Jewish World Review June 16, 2000 / 13 Sivan, 5760
It is also, this quarter, the place to deepen an understanding of the gender gap.
First, does it exist? As editor Charlotte Hays explains, the gender gap does exist. But everything about it -- including its name -- is a case of successful spin by liberals and feminists.
Studying voting patterns after the 1980 election, Eleanor Smeal, then president of the National Organization for Women, saw an opportunity. While most analysts noted that women divided their votes almost evenly for Carter (45 percent) and Reagan (46 percent), Smeal highlighted the difference between men and women. Fifty-four percent of men voted for Reagan, while only 46 of women did. Voila, an eight point gap and a potential women's voting bloc. By the following year, NOW was trumpeting "Reagan's Female Problem" and soon adopted the term "gender gap," which the liberal media then solemnized.
But right from the beginning, an obvious point went largely unremarked -- that if the Republicans had trouble getting women to vote for them, Democrats had complementary problems with men. Between 1952 and 1998, the number of men who identified themselves as Democrats declined from 59 percent to 49 percent. During that same period, the number of women who chose the Democrat label declined as well, but less dramatically, from 58 to 54 percent.
Only in a universe occupied principally by liberals (i.e. medialand) would such a dramatic loss of support by one party be widely reported only as damaging the other party. In the course of inquiring into the problems Democrats are having holding men's loyalty, it might be worth mentioning that Republicans have trouble appealing to women. But to report the gender gap as going only one way is extraordinary!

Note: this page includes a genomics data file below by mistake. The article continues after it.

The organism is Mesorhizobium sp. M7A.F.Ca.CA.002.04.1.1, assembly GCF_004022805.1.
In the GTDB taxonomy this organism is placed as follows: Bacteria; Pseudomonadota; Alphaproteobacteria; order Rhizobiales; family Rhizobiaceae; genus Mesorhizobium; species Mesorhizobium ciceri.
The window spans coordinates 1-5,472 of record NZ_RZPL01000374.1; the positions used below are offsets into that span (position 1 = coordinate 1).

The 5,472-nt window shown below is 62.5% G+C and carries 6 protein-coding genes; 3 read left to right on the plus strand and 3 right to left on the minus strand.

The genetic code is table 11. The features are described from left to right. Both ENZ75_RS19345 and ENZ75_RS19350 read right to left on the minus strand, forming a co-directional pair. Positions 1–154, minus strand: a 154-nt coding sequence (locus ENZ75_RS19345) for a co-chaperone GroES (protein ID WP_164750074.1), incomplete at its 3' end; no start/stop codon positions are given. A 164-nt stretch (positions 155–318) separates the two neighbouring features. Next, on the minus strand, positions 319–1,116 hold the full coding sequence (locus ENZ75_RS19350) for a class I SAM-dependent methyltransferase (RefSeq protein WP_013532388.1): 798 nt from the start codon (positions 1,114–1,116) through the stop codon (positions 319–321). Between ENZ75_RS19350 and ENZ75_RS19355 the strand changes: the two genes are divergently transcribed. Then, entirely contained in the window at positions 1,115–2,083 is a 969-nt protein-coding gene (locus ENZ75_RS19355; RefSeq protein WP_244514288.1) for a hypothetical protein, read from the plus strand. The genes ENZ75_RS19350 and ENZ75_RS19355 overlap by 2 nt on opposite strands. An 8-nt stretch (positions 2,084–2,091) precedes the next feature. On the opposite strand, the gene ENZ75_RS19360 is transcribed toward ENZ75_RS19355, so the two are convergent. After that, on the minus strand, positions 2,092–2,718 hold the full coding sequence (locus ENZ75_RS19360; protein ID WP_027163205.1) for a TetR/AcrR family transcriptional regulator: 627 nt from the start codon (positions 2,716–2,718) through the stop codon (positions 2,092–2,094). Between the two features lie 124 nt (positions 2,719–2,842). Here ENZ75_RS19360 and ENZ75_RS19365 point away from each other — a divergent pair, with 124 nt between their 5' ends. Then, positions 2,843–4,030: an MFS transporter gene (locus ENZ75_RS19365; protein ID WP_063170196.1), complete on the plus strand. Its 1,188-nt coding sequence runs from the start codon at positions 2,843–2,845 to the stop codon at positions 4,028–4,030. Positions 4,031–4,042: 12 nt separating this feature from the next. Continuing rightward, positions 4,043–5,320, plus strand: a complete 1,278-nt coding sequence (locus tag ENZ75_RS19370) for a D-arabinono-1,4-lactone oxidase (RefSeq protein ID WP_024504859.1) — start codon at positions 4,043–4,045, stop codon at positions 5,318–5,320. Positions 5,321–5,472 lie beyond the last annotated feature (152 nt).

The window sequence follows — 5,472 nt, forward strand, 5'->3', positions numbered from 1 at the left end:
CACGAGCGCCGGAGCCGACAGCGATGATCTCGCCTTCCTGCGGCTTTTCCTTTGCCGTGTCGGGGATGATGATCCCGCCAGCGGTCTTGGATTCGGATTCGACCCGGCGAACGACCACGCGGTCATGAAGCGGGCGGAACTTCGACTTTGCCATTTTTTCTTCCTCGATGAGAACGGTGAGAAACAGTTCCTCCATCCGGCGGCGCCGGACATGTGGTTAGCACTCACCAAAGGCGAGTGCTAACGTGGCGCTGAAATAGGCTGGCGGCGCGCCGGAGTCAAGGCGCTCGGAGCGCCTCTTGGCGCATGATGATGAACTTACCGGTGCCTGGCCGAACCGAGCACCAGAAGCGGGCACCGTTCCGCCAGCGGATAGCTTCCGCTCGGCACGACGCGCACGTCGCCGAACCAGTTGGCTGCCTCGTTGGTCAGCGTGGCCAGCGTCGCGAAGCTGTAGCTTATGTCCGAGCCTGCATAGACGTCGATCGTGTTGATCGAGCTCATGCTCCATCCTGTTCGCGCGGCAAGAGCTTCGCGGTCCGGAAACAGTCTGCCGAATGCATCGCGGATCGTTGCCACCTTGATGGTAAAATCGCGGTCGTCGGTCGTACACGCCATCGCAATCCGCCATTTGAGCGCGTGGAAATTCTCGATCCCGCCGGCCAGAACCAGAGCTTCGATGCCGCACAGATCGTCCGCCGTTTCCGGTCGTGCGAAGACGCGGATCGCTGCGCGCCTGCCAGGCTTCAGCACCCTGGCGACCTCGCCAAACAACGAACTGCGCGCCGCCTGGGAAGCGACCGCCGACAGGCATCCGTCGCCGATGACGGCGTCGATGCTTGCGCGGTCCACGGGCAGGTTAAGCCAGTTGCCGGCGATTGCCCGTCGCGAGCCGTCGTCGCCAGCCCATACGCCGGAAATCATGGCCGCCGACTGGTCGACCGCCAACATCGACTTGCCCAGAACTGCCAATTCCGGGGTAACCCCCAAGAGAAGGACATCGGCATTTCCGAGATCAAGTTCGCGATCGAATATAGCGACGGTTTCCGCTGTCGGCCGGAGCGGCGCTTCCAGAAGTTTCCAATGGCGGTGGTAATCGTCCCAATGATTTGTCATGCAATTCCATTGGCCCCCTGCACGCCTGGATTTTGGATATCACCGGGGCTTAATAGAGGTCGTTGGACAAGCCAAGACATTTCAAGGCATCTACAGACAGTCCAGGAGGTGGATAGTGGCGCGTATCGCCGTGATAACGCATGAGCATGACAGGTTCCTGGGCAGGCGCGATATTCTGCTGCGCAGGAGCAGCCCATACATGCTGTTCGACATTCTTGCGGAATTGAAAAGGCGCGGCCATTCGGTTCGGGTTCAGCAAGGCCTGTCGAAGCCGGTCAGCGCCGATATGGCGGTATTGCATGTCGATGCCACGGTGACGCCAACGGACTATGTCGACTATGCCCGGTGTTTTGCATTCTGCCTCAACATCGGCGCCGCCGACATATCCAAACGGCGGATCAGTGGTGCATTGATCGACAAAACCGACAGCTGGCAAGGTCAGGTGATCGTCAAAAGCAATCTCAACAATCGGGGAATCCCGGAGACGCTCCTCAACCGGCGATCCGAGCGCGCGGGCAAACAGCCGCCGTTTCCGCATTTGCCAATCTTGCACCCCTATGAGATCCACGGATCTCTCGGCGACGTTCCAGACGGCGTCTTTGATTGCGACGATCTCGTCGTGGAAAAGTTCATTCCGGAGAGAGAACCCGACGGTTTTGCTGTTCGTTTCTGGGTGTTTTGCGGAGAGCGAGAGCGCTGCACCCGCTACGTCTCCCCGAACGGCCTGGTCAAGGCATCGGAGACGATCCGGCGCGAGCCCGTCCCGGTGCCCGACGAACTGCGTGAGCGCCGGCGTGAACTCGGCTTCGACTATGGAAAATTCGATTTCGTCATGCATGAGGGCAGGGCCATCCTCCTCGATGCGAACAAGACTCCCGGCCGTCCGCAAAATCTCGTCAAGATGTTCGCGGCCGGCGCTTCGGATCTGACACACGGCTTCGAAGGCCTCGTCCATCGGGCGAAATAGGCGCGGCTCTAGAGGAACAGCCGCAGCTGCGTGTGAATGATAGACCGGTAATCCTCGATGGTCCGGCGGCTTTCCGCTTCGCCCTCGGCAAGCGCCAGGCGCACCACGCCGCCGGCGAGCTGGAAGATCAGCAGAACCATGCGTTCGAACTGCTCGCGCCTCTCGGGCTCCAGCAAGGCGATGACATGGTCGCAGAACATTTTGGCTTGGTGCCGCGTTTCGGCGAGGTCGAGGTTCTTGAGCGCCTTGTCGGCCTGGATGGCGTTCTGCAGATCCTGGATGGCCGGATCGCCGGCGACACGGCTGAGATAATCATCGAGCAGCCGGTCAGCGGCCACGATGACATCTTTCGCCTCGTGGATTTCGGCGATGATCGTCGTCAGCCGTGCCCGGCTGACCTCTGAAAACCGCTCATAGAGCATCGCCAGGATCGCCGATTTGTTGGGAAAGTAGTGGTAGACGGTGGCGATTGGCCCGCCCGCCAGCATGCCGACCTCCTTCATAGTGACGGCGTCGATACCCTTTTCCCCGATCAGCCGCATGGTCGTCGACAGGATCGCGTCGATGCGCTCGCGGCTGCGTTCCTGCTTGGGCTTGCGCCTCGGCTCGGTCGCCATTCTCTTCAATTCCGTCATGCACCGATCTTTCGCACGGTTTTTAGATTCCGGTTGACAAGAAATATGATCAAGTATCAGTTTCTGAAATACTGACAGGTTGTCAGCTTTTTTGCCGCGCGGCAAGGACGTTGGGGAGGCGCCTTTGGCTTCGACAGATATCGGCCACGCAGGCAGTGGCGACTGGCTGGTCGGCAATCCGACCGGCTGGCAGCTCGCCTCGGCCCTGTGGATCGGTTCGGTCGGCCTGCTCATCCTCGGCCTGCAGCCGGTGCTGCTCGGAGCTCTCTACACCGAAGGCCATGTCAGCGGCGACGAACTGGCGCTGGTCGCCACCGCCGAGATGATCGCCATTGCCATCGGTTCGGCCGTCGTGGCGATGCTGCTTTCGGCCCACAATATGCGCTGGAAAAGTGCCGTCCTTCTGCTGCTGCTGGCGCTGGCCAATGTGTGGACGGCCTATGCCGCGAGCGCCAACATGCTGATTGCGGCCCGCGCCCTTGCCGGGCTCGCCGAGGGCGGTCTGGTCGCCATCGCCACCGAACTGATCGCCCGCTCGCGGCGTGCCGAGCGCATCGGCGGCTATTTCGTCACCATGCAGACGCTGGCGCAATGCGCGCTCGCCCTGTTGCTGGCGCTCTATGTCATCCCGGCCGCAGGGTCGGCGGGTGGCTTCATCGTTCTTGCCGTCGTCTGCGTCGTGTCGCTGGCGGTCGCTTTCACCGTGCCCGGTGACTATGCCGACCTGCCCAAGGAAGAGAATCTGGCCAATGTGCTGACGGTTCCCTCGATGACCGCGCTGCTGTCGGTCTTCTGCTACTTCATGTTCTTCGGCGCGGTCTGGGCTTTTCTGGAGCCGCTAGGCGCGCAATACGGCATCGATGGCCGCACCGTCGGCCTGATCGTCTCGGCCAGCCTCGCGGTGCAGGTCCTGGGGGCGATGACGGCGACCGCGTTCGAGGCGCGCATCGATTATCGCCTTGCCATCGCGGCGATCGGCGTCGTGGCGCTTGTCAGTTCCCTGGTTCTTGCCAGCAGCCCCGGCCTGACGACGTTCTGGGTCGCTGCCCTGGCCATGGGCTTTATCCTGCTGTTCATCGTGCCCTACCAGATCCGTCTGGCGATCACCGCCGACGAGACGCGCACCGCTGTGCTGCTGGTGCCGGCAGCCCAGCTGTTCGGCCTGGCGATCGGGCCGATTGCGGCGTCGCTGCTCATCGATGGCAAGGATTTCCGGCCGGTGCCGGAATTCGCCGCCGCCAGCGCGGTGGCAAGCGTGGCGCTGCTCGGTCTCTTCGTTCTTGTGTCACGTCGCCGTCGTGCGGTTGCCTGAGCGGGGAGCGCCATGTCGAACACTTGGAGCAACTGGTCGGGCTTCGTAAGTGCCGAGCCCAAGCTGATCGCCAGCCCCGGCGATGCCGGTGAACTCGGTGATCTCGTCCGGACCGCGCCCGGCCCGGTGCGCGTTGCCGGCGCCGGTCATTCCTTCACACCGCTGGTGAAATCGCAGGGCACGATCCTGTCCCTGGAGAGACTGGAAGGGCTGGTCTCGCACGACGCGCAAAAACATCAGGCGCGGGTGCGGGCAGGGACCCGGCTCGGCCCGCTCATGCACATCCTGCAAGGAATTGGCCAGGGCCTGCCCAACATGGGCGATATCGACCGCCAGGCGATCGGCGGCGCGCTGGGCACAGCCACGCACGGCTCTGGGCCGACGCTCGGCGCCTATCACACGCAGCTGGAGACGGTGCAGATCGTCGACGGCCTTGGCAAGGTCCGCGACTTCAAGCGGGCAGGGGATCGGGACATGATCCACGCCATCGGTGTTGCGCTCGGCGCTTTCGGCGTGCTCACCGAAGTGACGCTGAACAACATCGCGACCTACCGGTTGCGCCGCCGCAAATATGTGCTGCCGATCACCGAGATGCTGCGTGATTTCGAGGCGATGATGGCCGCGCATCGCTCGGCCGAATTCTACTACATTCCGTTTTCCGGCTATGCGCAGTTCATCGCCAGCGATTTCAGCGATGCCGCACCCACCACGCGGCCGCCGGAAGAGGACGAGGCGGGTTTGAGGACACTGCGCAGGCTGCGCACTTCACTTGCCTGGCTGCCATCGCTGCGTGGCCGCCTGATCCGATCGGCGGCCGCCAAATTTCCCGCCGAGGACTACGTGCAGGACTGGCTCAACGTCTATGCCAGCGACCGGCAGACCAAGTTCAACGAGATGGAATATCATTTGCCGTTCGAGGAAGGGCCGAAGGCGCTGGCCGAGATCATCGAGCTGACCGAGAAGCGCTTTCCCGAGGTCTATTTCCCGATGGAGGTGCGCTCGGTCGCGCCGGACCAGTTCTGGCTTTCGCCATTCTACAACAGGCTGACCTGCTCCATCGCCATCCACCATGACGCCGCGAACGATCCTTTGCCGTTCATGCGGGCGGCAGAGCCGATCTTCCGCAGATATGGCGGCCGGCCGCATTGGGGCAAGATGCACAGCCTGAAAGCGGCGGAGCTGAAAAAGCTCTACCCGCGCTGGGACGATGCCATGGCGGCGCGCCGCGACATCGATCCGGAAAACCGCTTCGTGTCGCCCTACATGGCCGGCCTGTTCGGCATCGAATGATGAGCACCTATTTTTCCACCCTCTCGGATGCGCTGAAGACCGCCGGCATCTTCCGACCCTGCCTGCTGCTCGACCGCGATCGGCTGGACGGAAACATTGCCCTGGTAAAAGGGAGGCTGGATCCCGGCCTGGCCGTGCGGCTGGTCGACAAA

Hays argues that it's a mistake for Republicans to bow and scrape in the direction of so-called women's issues in order to bridge the gap. Ronald Reagan, after all, won twice -- the first time with the same size gender gap that Bob Dole endured in the 1996 race. And on the signature women's issues -- abortion, breast cancer research funding, and spousal abuse -- there is no gender gap. Though the feminists do their best to obscure this, abortion is not a key issue for most women voters, and to the degree that it is, they tend to be two-to-one anti-abortion.
OK, but why have more women than men voted for every Democratic presidential candidate since 1980? The gender gap, Hays and others argue, is actually a measure of dependence on government. In 1996, Clinton beat Dole 54 to 38 among women in general, but only 48 to 43 percent among married women. Sixty-two percent of unmarried women voted for Clinton.
According to recent polls, George Bush is beating Al Gore among white mothers by 55 to 37 percent. But the pattern of single women going Democratic persists. White women over the age of 65 are leaning to Gore by 49 to 40 percent. Among black women, Gore beats Bush by 84 to 5 percent. Single women of all ages tend to support Democrats because they feel vulnerable and want the government to provide security.
"If you ask the question, 'Is government part of the problem or part of the solution?'" pollster Ed Goeas notes, "the majority of men say that it's part of the problem and a plurality of women say it's part of the solution."
George W. Bush is never going to convince large numbers of single women voters that he is more in favor of big government than Al Gore. Nor should he. But he can expect to win a much larger chunk of the married vote than Dole was able to garner simply by running a competent campaign.
The stakes in this election are very high. The party that wins the
presidency will probably win the House as well and control the federal
judiciary for a generation. Bush's job is to make married women -- the
backbone of the nation -- understand